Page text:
Indeed, when the line is up and running, the predominant usage of it is for goods transportation (mainly coal and cattle), passenger traffic becomes light, and inevitably this leads to its closure to passengers in 1959 as other modes of transport become more convenient and popular, and full closure in 1969 when such goods traffic moves to Norwich Victoria station.
This all seems to be quite objective, but becomes questionable in light of the events of February/March 1959. What had surely existed as a proprietors’ line seems to have actually had a life and character of its own and had become very much a part of people’s lives. What we see, perhaps surprisingly, are funereal-style demonstrations of sympathy, as a line that had developed a human-like character passed away. Many crowds lined many of the stations, most significantly in Melton Constable, but I cannot personally see this is in protest, more in celebration and a casual acceptance of a need to modernise. To continue the metaphor, perhaps the public were happy to welcome the new young-born member of the transport family, the public buses, to Norfolk. Indeed, adverts mentioning the new bus routes Eastern Counties Buses would be offering appeared, perhaps not coincidentally, alongside articles that were in recent memoriam of the demise of the M&GN. A television news piece from the time affirms this, whereby many elderly residents accept that the omnibus will be a more attractive and beneficial alternative for youngsters and people generally – even if they still disagree with the closure – and that locals had said that if they cannot use the bus, they may not travel at all over having to use the train. Even while still in existence, perhaps the line was being seen as outdated as far as passengers were concerned, and these funereal meetings offered more a chance to meet your neighbours and celebrate what, even then, was a slightly bygone era. Certainly, there were stories in articles I’ve read of youngsters wanting to keep tickets as souvenirs, and of a mother wanting to keep newspaper cuttings for her daughter for when she was older. As far as these final journeys went, newspaper The Journal suggests that in Melton Constable, ‘few railwaymen were present’, that ‘the train was barely half full’, and that on a journey back from Peterborough, for the few people who had been on the train back from a Norwich away football fixture, ‘the Canaries were the main topic of conversation...not the death of the railway’.
Some of the railwaymen themselves were naturally quite resistant to the closure. Mr. E. W. Bartram of Cromer, who was a first-class signal relief signalman, was offered a gold watch for 45 years service but declined in protest against the 810 men who were being made redundant as a result of the closures. Perhaps this was a sentimental stance, not helped by the fact that the railway closed on his birthday, as many redundant men were actually put into work in pulling up the tracks, and some accepted the closure in terms of progress.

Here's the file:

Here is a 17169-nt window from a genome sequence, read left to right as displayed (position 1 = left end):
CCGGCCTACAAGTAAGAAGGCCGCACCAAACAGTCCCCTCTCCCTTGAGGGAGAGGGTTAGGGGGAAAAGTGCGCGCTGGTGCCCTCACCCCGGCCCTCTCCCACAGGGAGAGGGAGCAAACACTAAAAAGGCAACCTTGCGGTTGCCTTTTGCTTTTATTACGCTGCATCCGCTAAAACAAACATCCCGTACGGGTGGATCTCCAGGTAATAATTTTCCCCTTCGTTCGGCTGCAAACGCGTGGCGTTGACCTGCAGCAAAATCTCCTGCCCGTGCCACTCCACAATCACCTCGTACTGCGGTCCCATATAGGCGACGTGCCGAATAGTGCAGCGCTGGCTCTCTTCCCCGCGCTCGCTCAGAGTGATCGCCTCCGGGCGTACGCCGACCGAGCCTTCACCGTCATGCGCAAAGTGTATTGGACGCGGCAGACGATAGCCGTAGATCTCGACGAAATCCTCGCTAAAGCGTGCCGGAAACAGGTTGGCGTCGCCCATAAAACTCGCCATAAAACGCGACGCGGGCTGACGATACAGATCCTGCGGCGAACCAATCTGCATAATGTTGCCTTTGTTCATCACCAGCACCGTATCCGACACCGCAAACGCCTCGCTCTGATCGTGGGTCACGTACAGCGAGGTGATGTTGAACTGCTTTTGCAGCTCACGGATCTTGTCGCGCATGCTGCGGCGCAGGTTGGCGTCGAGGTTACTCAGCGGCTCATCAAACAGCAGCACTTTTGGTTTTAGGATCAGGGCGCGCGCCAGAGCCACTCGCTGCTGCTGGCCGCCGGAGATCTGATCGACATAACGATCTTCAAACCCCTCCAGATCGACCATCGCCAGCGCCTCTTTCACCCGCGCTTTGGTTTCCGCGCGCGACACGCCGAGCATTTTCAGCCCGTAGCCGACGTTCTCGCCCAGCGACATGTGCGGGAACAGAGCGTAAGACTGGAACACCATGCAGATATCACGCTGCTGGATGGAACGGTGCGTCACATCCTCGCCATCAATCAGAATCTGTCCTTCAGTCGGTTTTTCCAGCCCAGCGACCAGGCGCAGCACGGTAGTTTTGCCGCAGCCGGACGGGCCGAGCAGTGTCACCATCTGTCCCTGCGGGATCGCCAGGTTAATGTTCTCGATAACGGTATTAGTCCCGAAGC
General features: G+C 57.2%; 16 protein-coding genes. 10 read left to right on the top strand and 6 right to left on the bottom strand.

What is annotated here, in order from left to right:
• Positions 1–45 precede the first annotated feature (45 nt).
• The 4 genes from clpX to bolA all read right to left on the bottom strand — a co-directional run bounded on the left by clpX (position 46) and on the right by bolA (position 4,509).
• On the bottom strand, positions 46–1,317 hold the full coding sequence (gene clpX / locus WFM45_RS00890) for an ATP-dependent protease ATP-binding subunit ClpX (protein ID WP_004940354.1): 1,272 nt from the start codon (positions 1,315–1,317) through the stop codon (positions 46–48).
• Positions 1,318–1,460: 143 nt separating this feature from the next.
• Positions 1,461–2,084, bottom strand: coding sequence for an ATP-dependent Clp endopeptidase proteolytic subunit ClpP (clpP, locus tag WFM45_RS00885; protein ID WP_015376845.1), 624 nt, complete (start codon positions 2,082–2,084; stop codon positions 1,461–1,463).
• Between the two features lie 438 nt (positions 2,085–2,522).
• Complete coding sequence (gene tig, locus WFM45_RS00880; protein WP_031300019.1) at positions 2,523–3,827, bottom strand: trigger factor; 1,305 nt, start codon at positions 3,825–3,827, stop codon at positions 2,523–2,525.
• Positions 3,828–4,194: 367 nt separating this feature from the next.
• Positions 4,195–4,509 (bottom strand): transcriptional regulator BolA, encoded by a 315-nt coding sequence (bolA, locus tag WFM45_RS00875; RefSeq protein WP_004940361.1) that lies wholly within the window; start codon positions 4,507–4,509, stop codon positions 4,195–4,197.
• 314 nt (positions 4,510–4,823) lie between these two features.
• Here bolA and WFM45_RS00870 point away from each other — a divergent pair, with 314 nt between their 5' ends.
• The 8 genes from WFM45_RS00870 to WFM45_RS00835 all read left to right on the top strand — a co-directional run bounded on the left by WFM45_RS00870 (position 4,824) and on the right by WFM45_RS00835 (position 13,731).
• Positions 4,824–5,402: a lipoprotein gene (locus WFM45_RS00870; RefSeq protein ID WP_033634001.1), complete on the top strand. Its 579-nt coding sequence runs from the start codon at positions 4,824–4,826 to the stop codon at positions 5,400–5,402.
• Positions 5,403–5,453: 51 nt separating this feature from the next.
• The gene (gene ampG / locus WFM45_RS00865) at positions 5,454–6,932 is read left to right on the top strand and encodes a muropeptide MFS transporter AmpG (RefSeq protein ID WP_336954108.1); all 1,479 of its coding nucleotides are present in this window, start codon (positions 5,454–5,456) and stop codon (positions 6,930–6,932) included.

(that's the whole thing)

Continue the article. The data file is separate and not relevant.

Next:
This was a line that, it appears, was always intended for proprietors. It was for the transport of goods, mainly coal and cattle, and when this transferred to Norwich Victoria in 1969, the line was wholly redundant. But it took on a character of its own for the people, perhaps because in remote and cut-off villages, it did provide the transport links, but also became part of the village. In essence, it was the church, the pub, the railway station. Thus, when it closes, like with any public amenity, it draws a crowd of mourners, per se. But maybe all concerned really knew that the time had come, and ultimately the line was not ever, really, intended for them in any case. Hypothetically, the route may have had an extended life as perhaps a pleasure-line, if it had not been for the Baedeker Raids of 1942 which damaged the Italianate Norwich Station, which might have proven a focal point for a nostalgia line. That souvenirs were being collected on these final journeys is testament to the public awareness of nostalgia, but without a grand centrepiece station, there was only really the one alternative; to carry on as a goods-only line for the next few years, until the takeover by Norwich Victoria. This explains the mixed feelings of the crowds as the stations saw the last passenger services. Dismay as an era was ending, anticipation of the new bus routes, but ultimately pride in a bit of history that – for a line that was foremost for proprietors – united the people of a village in close-knit communities; ironic for something which was meant to open up the country to them.